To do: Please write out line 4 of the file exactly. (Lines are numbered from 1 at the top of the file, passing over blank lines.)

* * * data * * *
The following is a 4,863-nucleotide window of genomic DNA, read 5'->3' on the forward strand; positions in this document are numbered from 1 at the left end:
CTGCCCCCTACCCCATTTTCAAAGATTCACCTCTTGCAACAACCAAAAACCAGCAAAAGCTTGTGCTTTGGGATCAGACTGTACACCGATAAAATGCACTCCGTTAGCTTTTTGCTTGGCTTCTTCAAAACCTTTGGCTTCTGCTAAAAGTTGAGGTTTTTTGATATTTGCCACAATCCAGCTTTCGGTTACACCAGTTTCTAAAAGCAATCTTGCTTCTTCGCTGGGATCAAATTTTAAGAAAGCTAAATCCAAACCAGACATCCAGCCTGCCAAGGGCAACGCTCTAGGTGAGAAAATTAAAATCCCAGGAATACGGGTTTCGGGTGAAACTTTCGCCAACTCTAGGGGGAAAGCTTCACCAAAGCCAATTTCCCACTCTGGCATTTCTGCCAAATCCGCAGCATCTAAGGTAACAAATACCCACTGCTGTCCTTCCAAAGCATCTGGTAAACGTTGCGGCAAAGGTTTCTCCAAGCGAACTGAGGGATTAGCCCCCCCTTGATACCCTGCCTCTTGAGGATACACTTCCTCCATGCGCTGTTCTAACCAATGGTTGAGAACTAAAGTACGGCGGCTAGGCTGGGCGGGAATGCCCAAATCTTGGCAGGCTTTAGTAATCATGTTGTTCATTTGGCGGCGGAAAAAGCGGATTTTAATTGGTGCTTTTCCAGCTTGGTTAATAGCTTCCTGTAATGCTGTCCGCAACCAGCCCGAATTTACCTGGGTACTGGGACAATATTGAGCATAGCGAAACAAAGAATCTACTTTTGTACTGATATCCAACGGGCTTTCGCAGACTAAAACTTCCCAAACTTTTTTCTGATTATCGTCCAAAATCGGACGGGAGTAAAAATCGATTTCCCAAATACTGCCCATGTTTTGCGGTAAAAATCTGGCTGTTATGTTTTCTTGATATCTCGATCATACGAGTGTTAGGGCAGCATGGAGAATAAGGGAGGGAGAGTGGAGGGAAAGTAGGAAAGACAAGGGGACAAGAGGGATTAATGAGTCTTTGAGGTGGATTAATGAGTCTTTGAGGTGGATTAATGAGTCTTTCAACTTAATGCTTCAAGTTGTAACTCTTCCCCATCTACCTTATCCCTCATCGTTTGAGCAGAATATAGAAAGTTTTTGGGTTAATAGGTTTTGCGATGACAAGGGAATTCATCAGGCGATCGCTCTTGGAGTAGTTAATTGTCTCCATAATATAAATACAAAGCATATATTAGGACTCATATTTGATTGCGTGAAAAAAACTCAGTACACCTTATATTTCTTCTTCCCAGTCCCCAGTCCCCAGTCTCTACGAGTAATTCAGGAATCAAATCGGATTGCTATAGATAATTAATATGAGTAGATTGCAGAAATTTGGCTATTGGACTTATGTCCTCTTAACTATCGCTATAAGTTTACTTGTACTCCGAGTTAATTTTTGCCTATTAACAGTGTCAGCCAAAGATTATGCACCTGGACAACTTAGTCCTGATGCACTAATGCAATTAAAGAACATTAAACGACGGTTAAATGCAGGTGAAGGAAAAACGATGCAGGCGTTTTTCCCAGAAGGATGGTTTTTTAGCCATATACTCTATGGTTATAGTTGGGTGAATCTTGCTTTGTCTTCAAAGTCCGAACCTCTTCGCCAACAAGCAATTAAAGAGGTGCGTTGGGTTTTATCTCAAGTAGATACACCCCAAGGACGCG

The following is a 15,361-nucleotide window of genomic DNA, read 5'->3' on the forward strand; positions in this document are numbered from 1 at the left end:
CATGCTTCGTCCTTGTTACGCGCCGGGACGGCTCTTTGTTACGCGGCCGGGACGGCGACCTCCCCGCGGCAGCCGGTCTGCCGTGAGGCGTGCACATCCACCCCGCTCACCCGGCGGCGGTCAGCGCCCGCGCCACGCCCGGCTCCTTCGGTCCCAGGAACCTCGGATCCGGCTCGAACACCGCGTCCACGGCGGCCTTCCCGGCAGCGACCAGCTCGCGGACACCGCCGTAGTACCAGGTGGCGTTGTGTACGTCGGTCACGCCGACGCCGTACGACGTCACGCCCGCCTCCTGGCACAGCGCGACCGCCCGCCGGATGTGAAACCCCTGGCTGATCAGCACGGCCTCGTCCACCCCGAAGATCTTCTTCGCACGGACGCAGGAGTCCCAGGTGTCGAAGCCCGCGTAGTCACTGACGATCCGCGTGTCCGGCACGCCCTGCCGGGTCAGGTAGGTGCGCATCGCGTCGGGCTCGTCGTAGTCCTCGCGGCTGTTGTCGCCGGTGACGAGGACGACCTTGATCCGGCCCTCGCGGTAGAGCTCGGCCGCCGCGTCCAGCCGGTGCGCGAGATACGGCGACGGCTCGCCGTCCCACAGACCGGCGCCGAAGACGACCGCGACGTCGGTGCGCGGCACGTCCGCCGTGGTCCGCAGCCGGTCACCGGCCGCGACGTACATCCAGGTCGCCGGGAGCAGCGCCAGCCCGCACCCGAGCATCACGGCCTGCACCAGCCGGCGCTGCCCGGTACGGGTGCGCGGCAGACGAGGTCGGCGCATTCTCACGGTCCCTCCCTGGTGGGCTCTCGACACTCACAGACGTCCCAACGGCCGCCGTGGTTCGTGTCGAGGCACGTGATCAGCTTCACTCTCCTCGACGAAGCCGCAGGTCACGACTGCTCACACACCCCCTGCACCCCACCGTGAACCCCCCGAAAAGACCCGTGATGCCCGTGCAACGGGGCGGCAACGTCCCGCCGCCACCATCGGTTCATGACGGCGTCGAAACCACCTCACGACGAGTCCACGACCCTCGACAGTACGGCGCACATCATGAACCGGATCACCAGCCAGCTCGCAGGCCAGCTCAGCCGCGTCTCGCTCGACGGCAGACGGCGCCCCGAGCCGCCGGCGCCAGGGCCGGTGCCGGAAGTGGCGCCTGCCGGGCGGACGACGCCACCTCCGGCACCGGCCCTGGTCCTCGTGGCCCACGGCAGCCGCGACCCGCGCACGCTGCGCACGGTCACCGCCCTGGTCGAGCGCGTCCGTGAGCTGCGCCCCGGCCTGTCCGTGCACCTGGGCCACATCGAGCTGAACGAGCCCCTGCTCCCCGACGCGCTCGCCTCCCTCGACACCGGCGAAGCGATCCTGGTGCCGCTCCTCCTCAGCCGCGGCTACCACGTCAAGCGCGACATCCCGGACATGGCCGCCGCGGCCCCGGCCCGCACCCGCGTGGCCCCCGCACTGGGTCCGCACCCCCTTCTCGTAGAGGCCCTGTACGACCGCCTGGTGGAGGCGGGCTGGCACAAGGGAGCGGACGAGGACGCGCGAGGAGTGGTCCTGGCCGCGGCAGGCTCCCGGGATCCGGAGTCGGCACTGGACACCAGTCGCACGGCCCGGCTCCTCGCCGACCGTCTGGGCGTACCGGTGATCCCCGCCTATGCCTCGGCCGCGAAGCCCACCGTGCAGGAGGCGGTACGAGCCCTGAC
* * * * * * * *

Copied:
CATGCTTCGTCCTTGTTACGCGCCGGGACGGCTCTTTGTTACGCGGCCGGGACGGCGACCTCCCCGCGGCAGCCGGTCTGCCGTGAGGCGTGCACATCCACCCCGCTCACCCGGCGGCGGTCAGCGCCCGCGCCACGCCCGGCTCCTTCGGTCCCAGGAACCTCGGATCCGGCTCGAACACCGCGTCCACGGCGGCCTTCCCGGCAGCGACCAGCTCGCGGACACCGCCGTAGTACCAGGTGGCGTTGTGTACGTCGGTCACGCCGACGCCGTACGACGTCACGCCCGCCTCCTGGCACAGCGCGACCGCCCGCCGGATGTGAAACCCCTGGCTGATCAGCACGGCCTCGTCCACCCCGAAGATCTTCTTCGCACGGACGCAGGAGTCCCAGGTGTCGAAGCCCGCGTAGTCACTGACGATCCGCGTGTCCGGCACGCCCTGCCGGGTCAGGTAGGTGCGCATCGCGTCGGGCTCGTCGTAGTCCTCGCGGCTGTTGTCGCCGGTGACGAGGACGACCTTGATCCGGCCCTCGCGGTAGAGCTCGGCCGCCGCGTCCAGCCGGTGCGCGAGATACGGCGACGGCTCGCCGTCCCACAGACCGGCGCCGAAGACGACCGCGACGTCGGTGCGCGGCACGTCCGCCGTGGTCCGCAGCCGGTCACCGGCCGCGACGTACATCCAGGTCGCCGGGAGCAGCGCCAGCCCGCACCCGAGCATCACGGCCTGCACCAGCCGGCGCTGCCCGGTACGGGTGCGCGGCAGACGAGGTCGGCGCATTCTCACGGTCCCTCCCTGGTGGGCTCTCGACACTCACAGACGTCCCAACGGCCGCCGTGGTTCGTGTCGAGGCACGTGATCAGCTTCACTCTCCTCGACGAAGCCGCAGGTCACGACTGCTCACACACCCCCTGCACCCCACCGTGAACCCCCCGAAAAGACCCGTGATGCCCGTGCAACGGGGCGGCAACGTCCCGCCGCCACCATCGGTTCATGACGGCGTCGAAACCACCTCACGACGAGTCCACGACCCTCGACAGTACGGCGCACATCATGAACCGGATCACCAGCCAGCTCGCAGGCCAGCTCAGCCGCGTCTCGCTCGACGGCAGACGGCGCCCCGAGCCGCCGGCGCCAGGGCCGGTGCCGGAAGTGGCGCCTGCCGGGCGGACGACGCCACCTCCGGCACCGGCCCTGGTCCTCGTGGCCCACGGCAGCCGCGACCCGCGCACGCTGCGCACGGTCACCGCCCTGGTCGAGCGCGTCCGTGAGCTGCGCCCCGGCCTGTCCGTGCACCTGGGCCACATCGAGCTGAACGAGCCCCTGCTCCCCGACGCGCTCGCCTCCCTCGACACCGGCGAAGCGATCCTGGTGCCGCTCCTCCTCAGCCGCGGCTACCACGTCAAGCGCGACATCCCGGACATGGCCGCCGCGGCCCCGGCCCGCACCCGCGTGGCCCCCGCACTGGGTCCGCACCCCCTTCTCGTAGAGGCCCTGTACGACCGCCTGGTGGAGGCGGGCTGGCACAAGGGAGCGGACGAGGACGCGCGAGGAGTGGTCCTGGCCGCGGCAGGCTCCCGGGATCCGGAGTCGGCACTGGACACCAGTCGCACGGCCCGGCTCCTCGCCGACCGTCTGGGCGTACCGGTGATCCCCGCCTATGCCTCGGCCGCGAAGCCCACCGTGCAGGAGGCGGTACGAGCCCTGAC